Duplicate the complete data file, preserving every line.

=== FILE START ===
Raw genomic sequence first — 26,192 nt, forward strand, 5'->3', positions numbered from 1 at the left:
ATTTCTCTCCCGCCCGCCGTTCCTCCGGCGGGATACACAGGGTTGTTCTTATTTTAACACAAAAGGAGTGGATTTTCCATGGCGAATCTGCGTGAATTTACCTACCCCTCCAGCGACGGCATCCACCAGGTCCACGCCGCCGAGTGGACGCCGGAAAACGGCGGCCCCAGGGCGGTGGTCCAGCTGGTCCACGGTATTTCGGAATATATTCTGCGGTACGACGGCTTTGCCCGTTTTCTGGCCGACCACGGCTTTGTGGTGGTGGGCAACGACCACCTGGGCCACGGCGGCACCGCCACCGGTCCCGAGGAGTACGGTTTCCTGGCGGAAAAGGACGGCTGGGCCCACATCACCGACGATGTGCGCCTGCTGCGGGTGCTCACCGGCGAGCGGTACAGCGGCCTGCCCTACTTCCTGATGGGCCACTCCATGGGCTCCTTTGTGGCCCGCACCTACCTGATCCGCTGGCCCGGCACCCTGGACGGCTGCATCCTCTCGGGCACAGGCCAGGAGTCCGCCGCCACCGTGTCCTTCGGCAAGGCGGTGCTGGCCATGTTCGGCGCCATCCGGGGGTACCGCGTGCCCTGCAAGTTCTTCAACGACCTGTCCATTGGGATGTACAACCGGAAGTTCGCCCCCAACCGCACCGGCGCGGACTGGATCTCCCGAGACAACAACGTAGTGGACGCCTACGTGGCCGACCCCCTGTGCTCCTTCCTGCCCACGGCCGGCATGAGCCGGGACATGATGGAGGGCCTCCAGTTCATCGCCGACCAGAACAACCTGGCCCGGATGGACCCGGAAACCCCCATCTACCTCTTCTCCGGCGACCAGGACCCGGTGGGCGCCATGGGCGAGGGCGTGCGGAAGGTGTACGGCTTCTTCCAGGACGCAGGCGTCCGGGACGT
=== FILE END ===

Raw genomic sequence first — 26,192 nt, forward strand, 5'->3', positions numbered from 1 at the left:
ATTTCTCTCCCGCCCGCCGTTCCTCCGGCGGGATACACAGGGTTGTTCTTATTTTAACACAAAAGGAGTGGATTTTCCATGGCGAATCTGCGTGAATTTACCTACCCCTCCAGCGACGGCATCCACCAGGTCCACGCCGCCGAGTGGACGCCGGAAAACGGCGGCCCCAGGGCGGTGGTCCAGCTGGTCCACGGTATTTCGGAATATATTCTGCGGTACGACGGCTTTGCCCGTTTTCTGGCCGACCACGGCTTTGTGGTGGTGGGCAACGACCACCTGGGCCACGGCGGCACCGCCACCGGTCCCGAGGAGTACGGTTTCCTGGCGGAAAAGGACGGCTGGGCCCACATCACCGACGATGTGCGCCTGCTGCGGGTGCTCACCGGCGAGCGGTACAGCGGCCTGCCCTACTTCCTGATGGGCCACTCCATGGGCTCCTTTGTGGCCCGCACCTACCTGATCCGCTGGCCCGGCACCCTGGACGGCTGCATCCTCTCGGGCACAGGCCAGGAGTCCGCCGCCACCGTGTCCTTCGGCAAGGCGGTGCTGGCCATGTTCGGCGCCATCCGGGGGTACCGCGTGCCCTGCAAGTTCTTCAACGACCTGTCCATTGGGATGTACAACCGGAAGTTCGCCCCCAACCGCACCGGCGCGGACTGGATCTCCCGAGACAACAACGTAGTGGACGCCTACGTGGCCGACCCCCTGTGCTCCTTCCTGCCCACGGCCGGCATGAGCCGGGACATGATGGAGGGCCTCCAGTTCATCGCCGACCAGAACAACCTGGCCCGGATGGACCCGGAAACCCCCATCTACCTCTTCTCCGGCGACCAGGACCCGGTGGGCGCCATGGGCGAGGGCGTGCGGAAGGTGTACGGCTTCTTCCAGGACGCAGGCGTCCGGGACGT